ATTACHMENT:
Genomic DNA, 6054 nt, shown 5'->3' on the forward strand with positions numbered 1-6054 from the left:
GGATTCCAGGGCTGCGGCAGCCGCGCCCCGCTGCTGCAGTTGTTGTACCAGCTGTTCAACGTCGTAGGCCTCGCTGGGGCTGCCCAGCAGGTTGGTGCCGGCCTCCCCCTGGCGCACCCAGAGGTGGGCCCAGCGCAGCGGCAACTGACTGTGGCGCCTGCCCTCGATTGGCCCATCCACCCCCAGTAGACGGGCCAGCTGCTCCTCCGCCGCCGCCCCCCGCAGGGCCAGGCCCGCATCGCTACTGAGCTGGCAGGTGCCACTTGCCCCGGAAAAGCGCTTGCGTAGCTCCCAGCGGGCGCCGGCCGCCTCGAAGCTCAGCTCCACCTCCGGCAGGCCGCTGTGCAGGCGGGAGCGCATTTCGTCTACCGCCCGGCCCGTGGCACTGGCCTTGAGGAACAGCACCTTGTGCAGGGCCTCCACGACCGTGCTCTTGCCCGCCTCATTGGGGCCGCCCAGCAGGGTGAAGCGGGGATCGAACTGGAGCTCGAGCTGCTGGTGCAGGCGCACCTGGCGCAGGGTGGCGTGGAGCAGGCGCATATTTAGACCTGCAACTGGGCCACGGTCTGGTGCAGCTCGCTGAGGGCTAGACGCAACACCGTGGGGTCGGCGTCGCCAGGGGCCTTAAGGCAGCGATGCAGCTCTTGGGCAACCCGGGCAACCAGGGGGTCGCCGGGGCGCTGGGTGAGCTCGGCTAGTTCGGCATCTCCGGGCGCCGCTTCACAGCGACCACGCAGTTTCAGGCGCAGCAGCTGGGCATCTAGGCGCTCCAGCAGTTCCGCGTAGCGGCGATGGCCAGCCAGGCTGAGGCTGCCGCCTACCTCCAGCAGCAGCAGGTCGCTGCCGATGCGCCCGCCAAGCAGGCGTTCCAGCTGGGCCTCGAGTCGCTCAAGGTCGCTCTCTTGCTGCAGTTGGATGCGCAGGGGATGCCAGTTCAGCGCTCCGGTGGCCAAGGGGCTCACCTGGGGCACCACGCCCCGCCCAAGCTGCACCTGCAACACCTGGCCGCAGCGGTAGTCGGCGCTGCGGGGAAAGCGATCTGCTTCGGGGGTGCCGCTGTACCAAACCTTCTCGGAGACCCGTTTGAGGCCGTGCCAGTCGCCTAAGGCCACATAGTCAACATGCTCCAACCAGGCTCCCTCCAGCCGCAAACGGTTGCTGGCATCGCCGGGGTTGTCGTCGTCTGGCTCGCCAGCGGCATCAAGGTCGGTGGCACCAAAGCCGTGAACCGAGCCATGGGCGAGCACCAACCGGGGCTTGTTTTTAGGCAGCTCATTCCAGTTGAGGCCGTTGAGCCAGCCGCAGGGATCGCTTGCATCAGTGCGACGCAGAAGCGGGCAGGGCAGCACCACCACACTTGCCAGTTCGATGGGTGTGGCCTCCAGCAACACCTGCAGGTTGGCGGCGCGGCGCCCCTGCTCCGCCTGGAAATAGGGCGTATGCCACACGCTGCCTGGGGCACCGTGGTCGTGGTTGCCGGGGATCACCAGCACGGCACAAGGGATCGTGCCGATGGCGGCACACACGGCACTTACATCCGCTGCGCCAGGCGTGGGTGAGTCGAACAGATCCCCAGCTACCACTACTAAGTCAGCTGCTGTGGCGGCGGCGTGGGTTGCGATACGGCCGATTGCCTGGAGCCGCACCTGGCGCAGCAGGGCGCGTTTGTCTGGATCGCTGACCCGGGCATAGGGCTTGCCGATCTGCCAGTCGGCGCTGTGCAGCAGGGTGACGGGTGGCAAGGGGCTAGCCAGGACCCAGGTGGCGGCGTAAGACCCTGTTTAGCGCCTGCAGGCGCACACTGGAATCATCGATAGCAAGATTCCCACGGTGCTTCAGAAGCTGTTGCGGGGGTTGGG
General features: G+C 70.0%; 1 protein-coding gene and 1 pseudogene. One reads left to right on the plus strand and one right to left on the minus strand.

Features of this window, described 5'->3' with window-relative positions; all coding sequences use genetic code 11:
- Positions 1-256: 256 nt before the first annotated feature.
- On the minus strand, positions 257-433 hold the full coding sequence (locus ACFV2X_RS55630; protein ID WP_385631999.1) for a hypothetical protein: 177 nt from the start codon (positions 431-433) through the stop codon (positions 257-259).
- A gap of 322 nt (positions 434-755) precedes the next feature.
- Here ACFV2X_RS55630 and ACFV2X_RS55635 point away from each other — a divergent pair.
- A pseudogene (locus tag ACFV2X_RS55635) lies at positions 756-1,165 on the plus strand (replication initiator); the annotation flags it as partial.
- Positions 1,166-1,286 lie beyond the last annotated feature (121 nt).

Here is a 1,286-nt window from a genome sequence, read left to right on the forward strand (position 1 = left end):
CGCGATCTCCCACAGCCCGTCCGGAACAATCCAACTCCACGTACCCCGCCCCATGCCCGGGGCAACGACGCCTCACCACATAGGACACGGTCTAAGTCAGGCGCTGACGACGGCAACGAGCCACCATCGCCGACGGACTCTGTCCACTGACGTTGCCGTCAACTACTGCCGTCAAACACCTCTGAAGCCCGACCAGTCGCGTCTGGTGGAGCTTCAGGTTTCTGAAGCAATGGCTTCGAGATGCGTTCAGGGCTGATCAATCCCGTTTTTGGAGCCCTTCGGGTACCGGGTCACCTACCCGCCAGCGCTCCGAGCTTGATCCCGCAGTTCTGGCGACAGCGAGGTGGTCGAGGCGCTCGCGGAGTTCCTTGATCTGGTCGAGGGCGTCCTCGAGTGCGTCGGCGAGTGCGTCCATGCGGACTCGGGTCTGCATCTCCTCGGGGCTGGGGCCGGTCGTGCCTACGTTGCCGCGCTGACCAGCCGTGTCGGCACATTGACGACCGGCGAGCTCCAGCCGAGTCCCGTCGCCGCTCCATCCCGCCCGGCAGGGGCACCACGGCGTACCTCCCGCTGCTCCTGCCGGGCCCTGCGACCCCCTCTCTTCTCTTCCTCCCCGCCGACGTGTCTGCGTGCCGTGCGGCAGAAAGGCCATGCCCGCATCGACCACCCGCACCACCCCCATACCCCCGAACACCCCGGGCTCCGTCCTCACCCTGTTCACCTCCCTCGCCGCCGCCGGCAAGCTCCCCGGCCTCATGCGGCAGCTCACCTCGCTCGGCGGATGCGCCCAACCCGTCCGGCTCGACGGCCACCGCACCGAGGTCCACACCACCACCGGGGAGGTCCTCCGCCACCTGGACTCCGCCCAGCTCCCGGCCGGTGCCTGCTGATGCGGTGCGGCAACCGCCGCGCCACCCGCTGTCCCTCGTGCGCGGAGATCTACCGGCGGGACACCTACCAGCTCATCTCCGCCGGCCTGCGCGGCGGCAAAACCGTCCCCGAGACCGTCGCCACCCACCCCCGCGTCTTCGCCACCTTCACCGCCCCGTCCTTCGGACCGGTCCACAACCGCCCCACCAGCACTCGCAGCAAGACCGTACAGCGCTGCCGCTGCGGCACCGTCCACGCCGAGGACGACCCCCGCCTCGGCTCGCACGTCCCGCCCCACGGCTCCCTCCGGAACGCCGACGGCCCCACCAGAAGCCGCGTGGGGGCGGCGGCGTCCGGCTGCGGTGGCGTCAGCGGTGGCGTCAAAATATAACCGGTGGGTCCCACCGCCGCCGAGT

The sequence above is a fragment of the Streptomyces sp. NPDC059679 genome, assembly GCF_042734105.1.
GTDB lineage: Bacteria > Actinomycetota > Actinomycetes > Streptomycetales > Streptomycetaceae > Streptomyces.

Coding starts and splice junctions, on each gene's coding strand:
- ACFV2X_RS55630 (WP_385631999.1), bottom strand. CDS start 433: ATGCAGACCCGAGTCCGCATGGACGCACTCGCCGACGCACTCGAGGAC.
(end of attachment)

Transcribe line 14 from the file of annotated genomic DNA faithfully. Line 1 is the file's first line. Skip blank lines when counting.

GTDB lineage: Bacteria > Actinomycetota > Actinomycetes > Streptomycetales > Streptomycetaceae > Streptomyces.